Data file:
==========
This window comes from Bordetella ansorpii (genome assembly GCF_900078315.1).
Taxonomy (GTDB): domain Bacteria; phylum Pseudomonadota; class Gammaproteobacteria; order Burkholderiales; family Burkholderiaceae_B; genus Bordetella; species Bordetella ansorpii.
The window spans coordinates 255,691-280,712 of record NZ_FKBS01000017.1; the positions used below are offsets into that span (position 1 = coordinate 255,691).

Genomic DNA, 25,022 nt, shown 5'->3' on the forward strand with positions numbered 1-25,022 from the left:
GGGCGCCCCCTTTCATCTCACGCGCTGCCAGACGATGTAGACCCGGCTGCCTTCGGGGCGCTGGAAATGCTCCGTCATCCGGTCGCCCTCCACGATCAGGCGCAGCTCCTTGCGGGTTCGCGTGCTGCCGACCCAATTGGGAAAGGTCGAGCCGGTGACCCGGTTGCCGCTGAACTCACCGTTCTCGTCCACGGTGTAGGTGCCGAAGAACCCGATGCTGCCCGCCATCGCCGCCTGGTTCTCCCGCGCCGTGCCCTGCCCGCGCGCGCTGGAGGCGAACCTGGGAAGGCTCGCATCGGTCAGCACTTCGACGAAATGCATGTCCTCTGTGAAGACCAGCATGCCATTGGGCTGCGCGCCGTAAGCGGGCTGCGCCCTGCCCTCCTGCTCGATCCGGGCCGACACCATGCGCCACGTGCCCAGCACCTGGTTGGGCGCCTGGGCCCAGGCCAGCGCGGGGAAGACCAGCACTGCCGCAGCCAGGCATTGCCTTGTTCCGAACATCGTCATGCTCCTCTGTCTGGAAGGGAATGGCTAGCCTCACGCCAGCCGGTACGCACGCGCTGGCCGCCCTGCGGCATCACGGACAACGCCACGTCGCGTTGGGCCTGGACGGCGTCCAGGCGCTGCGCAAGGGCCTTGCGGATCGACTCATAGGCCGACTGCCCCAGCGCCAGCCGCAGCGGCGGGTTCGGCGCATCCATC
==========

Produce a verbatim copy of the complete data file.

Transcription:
This window comes from Bordetella ansorpii (genome assembly GCF_900078315.1).
Taxonomy (GTDB): domain Bacteria; phylum Pseudomonadota; class Gammaproteobacteria; order Burkholderiales; family Burkholderiaceae_B; genus Bordetella; species Bordetella ansorpii.
The window spans coordinates 255,691-280,712 of record NZ_FKBS01000017.1; the positions used below are offsets into that span (position 1 = coordinate 255,691).

Genomic DNA, 25,022 nt, shown 5'->3' on the forward strand with positions numbered 1-25,022 from the left:
GGGCGCCCCCTTTCATCTCACGCGCTGCCAGACGATGTAGACCCGGCTGCCTTCGGGGCGCTGGAAATGCTCCGTCATCCGGTCGCCCTCCACGATCAGGCGCAGCTCCTTGCGGGTTCGCGTGCTGCCGACCCAATTGGGAAAGGTCGAGCCGGTGACCCGGTTGCCGCTGAACTCACCGTTCTCGTCCACGGTGTAGGTGCCGAAGAACCCGATGCTGCCCGCCATCGCCGCCTGGTTCTCCCGCGCCGTGCCCTGCCCGCGCGCGCTGGAGGCGAACCTGGGAAGGCTCGCATCGGTCAGCACTTCGACGAAATGCATGTCCTCTGTGAAGACCAGCATGCCATTGGGCTGCGCGCCGTAAGCGGGCTGCGCCCTGCCCTCCTGCTCGATCCGGGCCGACACCATGCGCCACGTGCCCAGCACCTGGTTGGGCGCCTGGGCCCAGGCCAGCGCGGGGAAGACCAGCACTGCCGCAGCCAGGCATTGCCTTGTTCCGAACATCGTCATGCTCCTCTGTCTGGAAGGGAATGGCTAGCCTCACGCCAGCCGGTACGCACGCGCTGGCCGCCCTGCGGCATCACGGACAACGCCACGTCGCGTTGGGCCTGGACGGCGTCCAGGCGCTGCGCAAGGGCCTTGCGGATCGACTCATAGGCCGACTGCCCCAGCGCCAGCCGCAGCGGCGGGTTCGGCGCATCCATC